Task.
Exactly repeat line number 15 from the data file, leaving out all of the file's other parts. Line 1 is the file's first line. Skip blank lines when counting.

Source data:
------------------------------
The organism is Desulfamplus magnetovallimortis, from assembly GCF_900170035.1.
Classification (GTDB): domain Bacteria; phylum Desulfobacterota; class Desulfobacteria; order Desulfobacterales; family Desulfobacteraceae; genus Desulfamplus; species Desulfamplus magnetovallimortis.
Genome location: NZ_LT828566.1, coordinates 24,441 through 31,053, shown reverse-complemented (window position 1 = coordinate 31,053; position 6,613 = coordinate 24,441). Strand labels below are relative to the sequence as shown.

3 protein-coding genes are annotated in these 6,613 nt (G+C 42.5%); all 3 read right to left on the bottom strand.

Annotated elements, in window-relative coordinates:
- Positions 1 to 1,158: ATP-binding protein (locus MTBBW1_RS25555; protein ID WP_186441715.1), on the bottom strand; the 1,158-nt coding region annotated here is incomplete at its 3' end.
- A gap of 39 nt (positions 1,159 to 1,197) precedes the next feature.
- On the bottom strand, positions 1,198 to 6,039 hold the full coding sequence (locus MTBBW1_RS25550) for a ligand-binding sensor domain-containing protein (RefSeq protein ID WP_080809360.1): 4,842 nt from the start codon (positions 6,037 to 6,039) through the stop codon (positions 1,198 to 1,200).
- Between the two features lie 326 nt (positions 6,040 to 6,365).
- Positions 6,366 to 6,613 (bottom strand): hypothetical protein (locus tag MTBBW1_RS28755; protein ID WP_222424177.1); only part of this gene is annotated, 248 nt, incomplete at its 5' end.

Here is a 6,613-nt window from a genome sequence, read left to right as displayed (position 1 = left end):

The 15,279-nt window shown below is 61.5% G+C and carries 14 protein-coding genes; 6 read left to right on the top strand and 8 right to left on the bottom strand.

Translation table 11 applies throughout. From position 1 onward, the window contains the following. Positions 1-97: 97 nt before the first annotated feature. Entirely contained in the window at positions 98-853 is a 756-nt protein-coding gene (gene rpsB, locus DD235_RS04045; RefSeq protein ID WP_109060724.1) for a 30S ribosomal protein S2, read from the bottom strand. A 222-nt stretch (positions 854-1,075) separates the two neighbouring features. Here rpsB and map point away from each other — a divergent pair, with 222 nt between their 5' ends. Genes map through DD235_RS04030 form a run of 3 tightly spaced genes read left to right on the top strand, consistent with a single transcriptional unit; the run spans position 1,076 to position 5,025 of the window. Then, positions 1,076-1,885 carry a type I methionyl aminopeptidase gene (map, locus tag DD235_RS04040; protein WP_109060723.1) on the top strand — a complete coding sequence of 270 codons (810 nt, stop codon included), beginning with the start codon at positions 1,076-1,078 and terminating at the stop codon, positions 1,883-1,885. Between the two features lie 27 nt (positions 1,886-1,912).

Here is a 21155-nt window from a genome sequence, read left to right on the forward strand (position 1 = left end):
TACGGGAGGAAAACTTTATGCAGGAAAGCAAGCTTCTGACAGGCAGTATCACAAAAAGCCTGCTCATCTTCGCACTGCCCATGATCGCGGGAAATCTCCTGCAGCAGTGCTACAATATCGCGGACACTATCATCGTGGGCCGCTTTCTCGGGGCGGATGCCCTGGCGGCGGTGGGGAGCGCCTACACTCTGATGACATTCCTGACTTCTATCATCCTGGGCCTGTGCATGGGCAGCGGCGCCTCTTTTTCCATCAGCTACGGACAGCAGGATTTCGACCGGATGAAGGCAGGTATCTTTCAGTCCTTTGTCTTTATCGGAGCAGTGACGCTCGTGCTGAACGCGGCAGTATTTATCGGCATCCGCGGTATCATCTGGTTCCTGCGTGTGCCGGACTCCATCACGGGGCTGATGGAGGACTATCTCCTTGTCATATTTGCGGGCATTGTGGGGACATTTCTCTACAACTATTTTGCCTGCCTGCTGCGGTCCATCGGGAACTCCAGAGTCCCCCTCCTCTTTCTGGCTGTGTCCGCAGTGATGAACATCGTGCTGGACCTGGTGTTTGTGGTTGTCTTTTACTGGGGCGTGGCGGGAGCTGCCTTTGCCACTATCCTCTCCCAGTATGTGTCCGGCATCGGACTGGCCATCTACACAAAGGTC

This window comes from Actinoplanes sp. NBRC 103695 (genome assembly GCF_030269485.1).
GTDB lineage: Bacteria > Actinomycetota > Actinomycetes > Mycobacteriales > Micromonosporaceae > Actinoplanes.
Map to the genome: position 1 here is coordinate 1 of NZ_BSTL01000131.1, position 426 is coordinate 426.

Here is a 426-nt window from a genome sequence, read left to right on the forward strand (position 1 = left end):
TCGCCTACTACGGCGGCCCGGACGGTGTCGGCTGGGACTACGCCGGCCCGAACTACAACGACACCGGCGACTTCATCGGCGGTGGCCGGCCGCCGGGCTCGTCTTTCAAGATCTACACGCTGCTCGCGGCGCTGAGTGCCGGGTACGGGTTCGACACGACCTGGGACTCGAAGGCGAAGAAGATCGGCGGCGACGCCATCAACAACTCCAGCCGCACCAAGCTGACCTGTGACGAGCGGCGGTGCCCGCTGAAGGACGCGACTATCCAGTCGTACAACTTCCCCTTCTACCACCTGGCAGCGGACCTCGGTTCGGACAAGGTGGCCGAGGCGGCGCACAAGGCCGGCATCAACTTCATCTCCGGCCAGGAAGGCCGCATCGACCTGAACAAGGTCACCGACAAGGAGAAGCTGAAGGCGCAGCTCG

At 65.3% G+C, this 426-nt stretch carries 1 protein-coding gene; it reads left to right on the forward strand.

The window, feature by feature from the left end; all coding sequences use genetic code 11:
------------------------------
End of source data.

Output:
TACGGGAGGAAAACTTTATGCAGGAAAGCAAGCTTCTGACAGGCAGTATCACAAAAAGCCTGCTCATCTTCGCACTGCCCATGATCGCGGGAAATCTCCTGCAGCAGTGCTACAATATCGCGGACACTATCATCGTGGGCCGCTTTCTCGGGGCGGATGCCCTGGCGGCGGTGGGGAGCGCCTACACTCTGATGACATTCCTGACTTCTATCATCCTGGGCCTGTGCATGGGCAGCGGCGCCTCTTTTTCCATCAGCTACGGACAGCAGGATTTCGACCGGATGAAGGCAGGTATCTTTCAGTCCTTTGTCTTTATCGGAGCAGTGACGCTCGTGCTGAACGCGGCAGTATTTATCGGCATCCGCGGTATCATCTGGTTCCTGCGTGTGCCGGACTCCATCACGGGGCTGATGGAGGACTATCTCCTTGTCATATTTGCGGGCATTGTGGGGACATTTCTCTACAACTATTTTGCCTGCCTGCTGCGGTCCATCGGGAACTCCAGAGTCCCCCTCCTCTTTCTGGCTGTGTCCGCAGTGATGAACATCGTGCTGGACCTGGTGTTTGTGGTTGTCTTTTACTGGGGCGTGGCGGGAGCTGCCTTTGCCACTATCCTCTCCCAGTATGTGTCCGGCATCGGACTGGCCATCTACACAAAGGTC